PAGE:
A Peachy Can-Do Attitude: The Trials of a First-Time Canner



By now you’ve read a bit about the peach invasion of my kitchen and know that I used some of them to make peach almond milk faux ice cream. Others went into a crisp, a buckle (recipe coming soon), or were enjoyed whole by myself and the lucky people I shared them with.

But after all that I was still left with half of the half-bushel of peaches. So I did what any normal foodie with too much time and a desire to learn something new would do: I canned.

Peaches Blanch peaches to remove skins

It turns out there’s a “canvolution” happening across the country right now. Sadly, I didn’t hear about this movement until my own confusing efforts were already well under way and by then it was too late to use all the wonderful resources they had assembled.

Regardless, in the end I gave my canning an A- for effort, but a B for results. I guess a B+ average is acceptable for something this new and unusual.

Diced peaches for jam Peach jam cooked down and mashed

Funnel Peach Preserves

There’s so much to cover here I’m not sure where to begin. I guess the easiest way to approach this adventure is to break it into categories: equipment, panic and paranoia, results, final judgement, and resources.

Equipment: I didn’t own a special pot designed for canning that comes with a rack. Sure I could have bought one, and probably should have, but didn’t for two very important reasons:

  1. I had nowhere to store it in my teeny tine urban apartment.
  2. I didn’t want to wait a few days for the set to arrive if I were to order it online (I severely lack patience when I set my mind on doing something).

So instead I used my deep All-Clad stock pot and a vegetable steamer basket, along with a Dutch oven size pan for sterilizing the jars. If I continue canning I think I’ll give in and order the special pot, which really is very reasonably priced. Anyone want to lend me storage space?

Canning set-up Canning pints

Pot and steamer Sterilizing jars Sterilizing lids

I did buy the other equipment which came in a set from Target for $6 or $7. It included a jar lifter (which I later discovered I was using incorrectly, explaining why it kept breaking), bubble remover, funnel, and magnetic lid lifter. I also bought a bunch of 1/2 pint and pint sized jars from Strack & Van Til.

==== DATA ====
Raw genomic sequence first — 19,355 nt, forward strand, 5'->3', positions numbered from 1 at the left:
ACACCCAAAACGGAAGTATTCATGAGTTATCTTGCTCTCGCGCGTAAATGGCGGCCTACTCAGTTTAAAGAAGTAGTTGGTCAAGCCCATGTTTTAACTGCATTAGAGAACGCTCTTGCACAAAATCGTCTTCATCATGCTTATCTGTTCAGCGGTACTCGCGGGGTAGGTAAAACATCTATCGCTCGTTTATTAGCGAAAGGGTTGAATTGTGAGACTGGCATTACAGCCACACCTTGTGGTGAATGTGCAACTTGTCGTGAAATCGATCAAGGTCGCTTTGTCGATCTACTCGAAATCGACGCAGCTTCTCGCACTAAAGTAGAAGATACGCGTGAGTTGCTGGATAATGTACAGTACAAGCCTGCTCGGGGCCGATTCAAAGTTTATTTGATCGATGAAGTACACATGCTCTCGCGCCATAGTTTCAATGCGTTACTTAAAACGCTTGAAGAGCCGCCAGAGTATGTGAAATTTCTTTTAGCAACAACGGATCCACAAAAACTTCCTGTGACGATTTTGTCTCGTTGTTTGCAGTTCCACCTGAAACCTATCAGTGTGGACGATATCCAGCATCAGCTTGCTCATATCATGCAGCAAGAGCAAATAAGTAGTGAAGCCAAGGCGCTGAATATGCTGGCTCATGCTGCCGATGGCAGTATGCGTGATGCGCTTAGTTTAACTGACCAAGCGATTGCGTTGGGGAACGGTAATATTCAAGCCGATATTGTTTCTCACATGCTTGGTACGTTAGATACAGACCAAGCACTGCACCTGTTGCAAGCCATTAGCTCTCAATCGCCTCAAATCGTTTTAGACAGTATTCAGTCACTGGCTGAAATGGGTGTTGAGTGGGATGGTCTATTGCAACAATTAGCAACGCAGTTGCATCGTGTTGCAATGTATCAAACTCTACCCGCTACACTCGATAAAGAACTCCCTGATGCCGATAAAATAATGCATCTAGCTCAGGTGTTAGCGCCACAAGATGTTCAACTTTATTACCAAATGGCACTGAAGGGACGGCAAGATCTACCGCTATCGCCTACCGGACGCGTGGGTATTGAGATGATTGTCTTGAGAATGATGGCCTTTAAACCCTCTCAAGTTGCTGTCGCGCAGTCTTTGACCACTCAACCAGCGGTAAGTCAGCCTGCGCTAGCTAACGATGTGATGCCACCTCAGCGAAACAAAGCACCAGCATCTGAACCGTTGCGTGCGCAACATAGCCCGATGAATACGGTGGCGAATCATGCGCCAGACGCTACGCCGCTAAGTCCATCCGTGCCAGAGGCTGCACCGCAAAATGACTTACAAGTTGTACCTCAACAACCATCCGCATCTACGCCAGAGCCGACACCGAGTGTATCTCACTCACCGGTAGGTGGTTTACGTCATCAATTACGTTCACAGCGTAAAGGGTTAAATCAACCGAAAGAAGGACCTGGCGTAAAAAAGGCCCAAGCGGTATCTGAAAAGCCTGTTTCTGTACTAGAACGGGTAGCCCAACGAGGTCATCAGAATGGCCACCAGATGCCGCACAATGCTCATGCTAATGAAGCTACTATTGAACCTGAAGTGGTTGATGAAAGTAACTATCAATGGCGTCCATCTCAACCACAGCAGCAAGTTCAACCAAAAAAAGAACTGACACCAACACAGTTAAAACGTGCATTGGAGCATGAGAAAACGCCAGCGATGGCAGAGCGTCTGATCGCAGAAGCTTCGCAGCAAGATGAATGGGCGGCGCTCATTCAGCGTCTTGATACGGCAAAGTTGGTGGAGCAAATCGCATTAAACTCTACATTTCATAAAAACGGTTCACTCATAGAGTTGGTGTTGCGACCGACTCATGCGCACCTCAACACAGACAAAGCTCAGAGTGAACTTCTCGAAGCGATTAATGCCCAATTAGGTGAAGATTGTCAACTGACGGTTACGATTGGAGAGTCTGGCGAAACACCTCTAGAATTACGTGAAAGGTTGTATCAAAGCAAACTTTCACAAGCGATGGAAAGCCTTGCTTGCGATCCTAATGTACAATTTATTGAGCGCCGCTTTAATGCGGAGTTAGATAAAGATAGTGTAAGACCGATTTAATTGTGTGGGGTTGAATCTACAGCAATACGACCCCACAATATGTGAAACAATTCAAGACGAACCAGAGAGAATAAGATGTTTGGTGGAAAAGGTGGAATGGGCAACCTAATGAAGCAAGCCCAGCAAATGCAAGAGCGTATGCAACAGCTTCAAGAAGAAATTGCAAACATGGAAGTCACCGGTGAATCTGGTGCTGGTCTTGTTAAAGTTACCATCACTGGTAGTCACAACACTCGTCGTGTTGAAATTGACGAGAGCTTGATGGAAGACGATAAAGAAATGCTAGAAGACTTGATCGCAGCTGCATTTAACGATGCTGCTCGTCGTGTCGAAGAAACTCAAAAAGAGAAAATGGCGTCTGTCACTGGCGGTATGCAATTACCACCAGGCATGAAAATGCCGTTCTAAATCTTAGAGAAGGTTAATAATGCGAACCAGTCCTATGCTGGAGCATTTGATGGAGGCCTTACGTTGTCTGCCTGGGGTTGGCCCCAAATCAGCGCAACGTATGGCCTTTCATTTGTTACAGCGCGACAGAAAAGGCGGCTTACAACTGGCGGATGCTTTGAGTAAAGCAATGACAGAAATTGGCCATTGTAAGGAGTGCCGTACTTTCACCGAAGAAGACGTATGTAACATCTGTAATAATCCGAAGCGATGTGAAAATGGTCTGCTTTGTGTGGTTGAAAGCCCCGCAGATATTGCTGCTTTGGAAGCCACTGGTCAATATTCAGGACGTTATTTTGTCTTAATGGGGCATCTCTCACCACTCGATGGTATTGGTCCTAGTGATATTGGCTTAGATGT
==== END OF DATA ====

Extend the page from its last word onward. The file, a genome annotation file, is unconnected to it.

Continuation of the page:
Panic & Paranoia: The next challenge was finding recipes. Canning is very different from cooking: it’s much more scientific but in a scary way, not in the “oh-well-let’s-just-give-it-a-try-la-de-da” way baking is. It’s a fact, if you screw up people can die.

Okay, that’s a bit extreme but it’s what kept going through my head because of my strange obsession with botulism, a serious illness caused by the Clostridium Botulinum bacteria that can be found in improperly canned foods (look for bulging tops or sides). All through culinary school whenever that particular foodborne illness was mentioned I would crack up laughing. It’s really an awful illness but for some reason the word itself is hilarious to me, something about how it rolls of the tongue. Try saying it slowly, you’ll see what I mean.

However, as I was canning botulism suddenly didn’t seem so funny, which is why I was a bit more paranoid than I should’ve been about it. Essentially, I wasn’t willing to change or alter any canning recipes, and would only use recipes from credible sources. My source: Ball Blue Book Guide to Preserving, 100th Anniversary Edition.

Results: I attempted three different canning recipes, each from the Ball book using the water bath method (opposed to the pressure cooker method). Overall, I wasn’t thrilled with the results. For one thing, I never got the same yield as the book stated and therefore the ratios and results seemed off. For example, the peach preserves were supposed to yield 9 half pints but I only got 6. On the other hand, I followed the canning procedures to a “t” and all the jars sealed securely.

  1. Peach Preserves: I haven’t tasted the results yet because I’m still waiting to make sure the preserves “set” right. The book advises it can take up to two weeks and if they don’t set it’s possible to re-can. But visually the preserves appear not quite peachy enough. We’ll see what happens…